Loving, His life of suffering

Loving, His life of suffering

While Dilek has deep joy in his life with the Lord, he also endures profound grief over the loss of his relationship with his family.

With a population of more than 20 million people, the Cairo metropolitan area is a good place to hide. And Dilek, a Christian from Sudan, thought it might be his best hope of escaping hostile family members and relentless interrogations by Sudanese government officials.

As Dilek and his new bride approached the immigration counter at the airport in Sudan in 2015, he knew there was a good chance he could be arrested. He had recently been released from jail, where for three days he was interrogated about his involvement with Sudanese Christians.

“They asked for specific names of the leaders of the ministry, who is evangelizing and what were the names of the churches in the Nuba Mountains,” Dilek said. “I had to say the truth because they were beating me, slugging me on my head.”

Dilek was finally released after the interrogations, but the police kept a close watch on him. He was required to appear at the police station every three weeks, always on a Sunday morning to prevent him from attending church. So after months of living under police scrutiny, Dilek decided he needed to leave. “We decided maybe it was better to go to Egypt, because I could no longer stay in Sudan,” he said.

Although Dilek was detained for an hour at the airport, the immigration officials eventually let him go, satisfied that this Christian convert would no longer be their problem.

A costly Faith

Ever since Dilek came to know Christ as a young man, his faith has cost him dearly. He still has scars on his back and legs from the beatings he received from his father.

Dilek was raised as a devout Muslim in a turbulent region of Sudan. His father, following a not-uncommon practice among Sudanese Muslims, had three wives and 24 children. “We were very fanatical against Christianity,” he said. “We hated Christians.”

As a teenager, Dilek began studying the Bible in order to persuade a Christian classmate that Islam was the truth. But instead of confirming his misconceptions, studying the Bible convinced him that the Jesus who displayed such love was worth following.

Nothing remained secret for long in a family with 24 children. And when Dilek’s father discovered that his son was reading the Bible and attending church, he began to beat him. Dilek’s father forbade him from going to church and even asked one of Dilek’s uncles, a government official, to arrest him.

After Dilek was thrown in jail, his father, uncle and the jailers all pressured him to return to Islam. “I told them, ‘This is my choice; I cannot go back,’” Dilek recalled.

When he was released from jail a month later, Dilek decided to head for the Nuba Mountains in southern Sudan, where the majority of the country’s Christians live. He recalls his five years in the Nuba region as a sweet time of immersing himself in God’s Word. “Every time I heard about a theological college or teaching, I went,” Dilek said.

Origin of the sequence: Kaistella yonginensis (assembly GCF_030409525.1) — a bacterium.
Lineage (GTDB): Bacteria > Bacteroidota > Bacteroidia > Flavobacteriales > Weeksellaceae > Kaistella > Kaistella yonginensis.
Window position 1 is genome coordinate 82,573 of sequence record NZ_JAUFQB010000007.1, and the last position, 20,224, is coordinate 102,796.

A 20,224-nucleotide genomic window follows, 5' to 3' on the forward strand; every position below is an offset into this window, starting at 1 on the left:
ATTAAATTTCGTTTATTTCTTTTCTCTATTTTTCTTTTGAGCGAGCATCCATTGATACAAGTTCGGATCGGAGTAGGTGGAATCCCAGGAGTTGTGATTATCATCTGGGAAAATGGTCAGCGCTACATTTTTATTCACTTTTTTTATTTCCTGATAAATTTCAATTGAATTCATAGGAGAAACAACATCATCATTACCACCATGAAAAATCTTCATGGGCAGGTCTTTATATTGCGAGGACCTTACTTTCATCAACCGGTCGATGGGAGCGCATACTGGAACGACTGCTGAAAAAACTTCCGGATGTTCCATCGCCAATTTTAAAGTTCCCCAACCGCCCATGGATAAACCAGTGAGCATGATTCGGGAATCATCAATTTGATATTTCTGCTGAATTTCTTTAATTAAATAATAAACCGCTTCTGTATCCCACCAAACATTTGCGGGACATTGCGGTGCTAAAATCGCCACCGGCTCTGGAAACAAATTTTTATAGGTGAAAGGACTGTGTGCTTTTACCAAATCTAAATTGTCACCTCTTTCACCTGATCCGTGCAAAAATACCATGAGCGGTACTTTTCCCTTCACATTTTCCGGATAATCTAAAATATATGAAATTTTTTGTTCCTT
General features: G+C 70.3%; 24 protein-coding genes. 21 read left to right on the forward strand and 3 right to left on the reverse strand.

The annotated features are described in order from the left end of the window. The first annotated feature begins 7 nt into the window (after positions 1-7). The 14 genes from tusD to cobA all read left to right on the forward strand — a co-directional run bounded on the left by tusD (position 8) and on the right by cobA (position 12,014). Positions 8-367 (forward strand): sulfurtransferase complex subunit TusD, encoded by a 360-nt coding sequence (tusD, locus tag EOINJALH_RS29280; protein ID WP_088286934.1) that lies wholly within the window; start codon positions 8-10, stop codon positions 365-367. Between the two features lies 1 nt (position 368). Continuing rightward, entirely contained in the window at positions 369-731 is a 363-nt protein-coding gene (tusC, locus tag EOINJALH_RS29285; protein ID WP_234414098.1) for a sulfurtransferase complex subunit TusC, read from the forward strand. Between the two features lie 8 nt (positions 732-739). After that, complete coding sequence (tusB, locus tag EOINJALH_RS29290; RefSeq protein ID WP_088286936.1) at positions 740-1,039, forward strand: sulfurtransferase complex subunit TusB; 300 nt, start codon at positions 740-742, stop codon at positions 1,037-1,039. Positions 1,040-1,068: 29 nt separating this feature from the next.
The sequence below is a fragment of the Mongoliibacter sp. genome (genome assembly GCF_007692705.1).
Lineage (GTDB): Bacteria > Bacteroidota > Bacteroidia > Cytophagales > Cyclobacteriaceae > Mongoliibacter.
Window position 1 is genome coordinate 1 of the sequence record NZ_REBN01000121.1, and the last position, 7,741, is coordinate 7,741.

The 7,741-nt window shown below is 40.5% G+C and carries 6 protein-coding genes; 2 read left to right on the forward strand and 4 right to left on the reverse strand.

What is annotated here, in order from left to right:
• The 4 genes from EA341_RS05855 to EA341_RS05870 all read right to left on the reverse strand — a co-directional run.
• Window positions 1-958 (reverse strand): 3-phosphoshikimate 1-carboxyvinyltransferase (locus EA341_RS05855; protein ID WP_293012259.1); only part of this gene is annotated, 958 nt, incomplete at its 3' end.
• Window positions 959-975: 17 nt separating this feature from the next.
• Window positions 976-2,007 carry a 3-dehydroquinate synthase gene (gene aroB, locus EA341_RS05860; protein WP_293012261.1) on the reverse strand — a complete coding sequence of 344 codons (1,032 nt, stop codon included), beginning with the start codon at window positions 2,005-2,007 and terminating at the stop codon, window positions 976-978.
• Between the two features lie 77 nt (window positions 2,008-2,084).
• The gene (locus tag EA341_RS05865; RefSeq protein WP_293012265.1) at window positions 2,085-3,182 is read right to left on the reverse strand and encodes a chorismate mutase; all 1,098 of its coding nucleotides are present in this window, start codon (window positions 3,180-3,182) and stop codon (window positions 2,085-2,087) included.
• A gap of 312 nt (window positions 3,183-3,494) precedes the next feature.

In 2010, feeling that enough time had passed to ensure his safety from angry relatives, Dilek moved to a large city, where he met and married his wife, Nafisah. His feeling of safety, however, was short-lived.

Dilek was soon noticed by government spies in the church, as his complexion differed from that of Christians from southern Sudan, and he was clearly not born into a Christian family. While Dilek says his home region in Sudan is changing, it remains predominantly Muslim.

Sudan Nu ba mt.
After Dilek’s conversion and persecution, he spent time among the Christian minority in Sudan’s Nuba Mountains studying the Bible

At the time of Dilek’s three-day detention and continual interrogations, Sudanese officials were concerned that Christians from the south were evangelizing Muslims in other parts of the country. They put pastors under surveillance, shut down churches and arrested known converts to Christianity like Dilek. During this same period, VOM worker Petr Jasek and a Sudanese convert to Christianity were arrested and imprisoned for 445 days.

Living under the constant watch of security forces convinced Dilek and his wife that they could never live comfortably in Sudan. That’s when they decided to seek anonymity and relative safety among Cairo’s massive population.

“Even if It Costs Me”

Moving to Cairo did not bring an end to the couple’s problems. First, one of their unborn twins died and the other was born with a complicated medical problem. Then, one day Dilek’s uncle found them and threatened violence.

VOM workers helped locate a new apartment for the couple as they and their 1-year-old son were on the run from Dilek’s uncle. But a short time later, they had to move again when their landlord learned they were Christians and evicted them. VOM not only helped with the second move but also connected them with a Christian surgeon who performed a successful surgery on their son.

Dilek's phone
Dilek crying
In Cairo, one of Dilek’s twins was stillborn and the other had severe medical issues. VOM workers helped him find proper medical care.

Last year during the pandemic, Dilek lost his job at a restaurant, but as a hidden blessing he then had more time for his role on the leadership team of a local Sudanese church. “Because I want to be serving the Lord,” he said, “I want to be part of the church even if it costs me.”

Still, Dilek said that none of his troubles have ever made him think that following Jesus is too hard. “This is where He is building your character and faith,” he said. “I love this suffering life for Him.”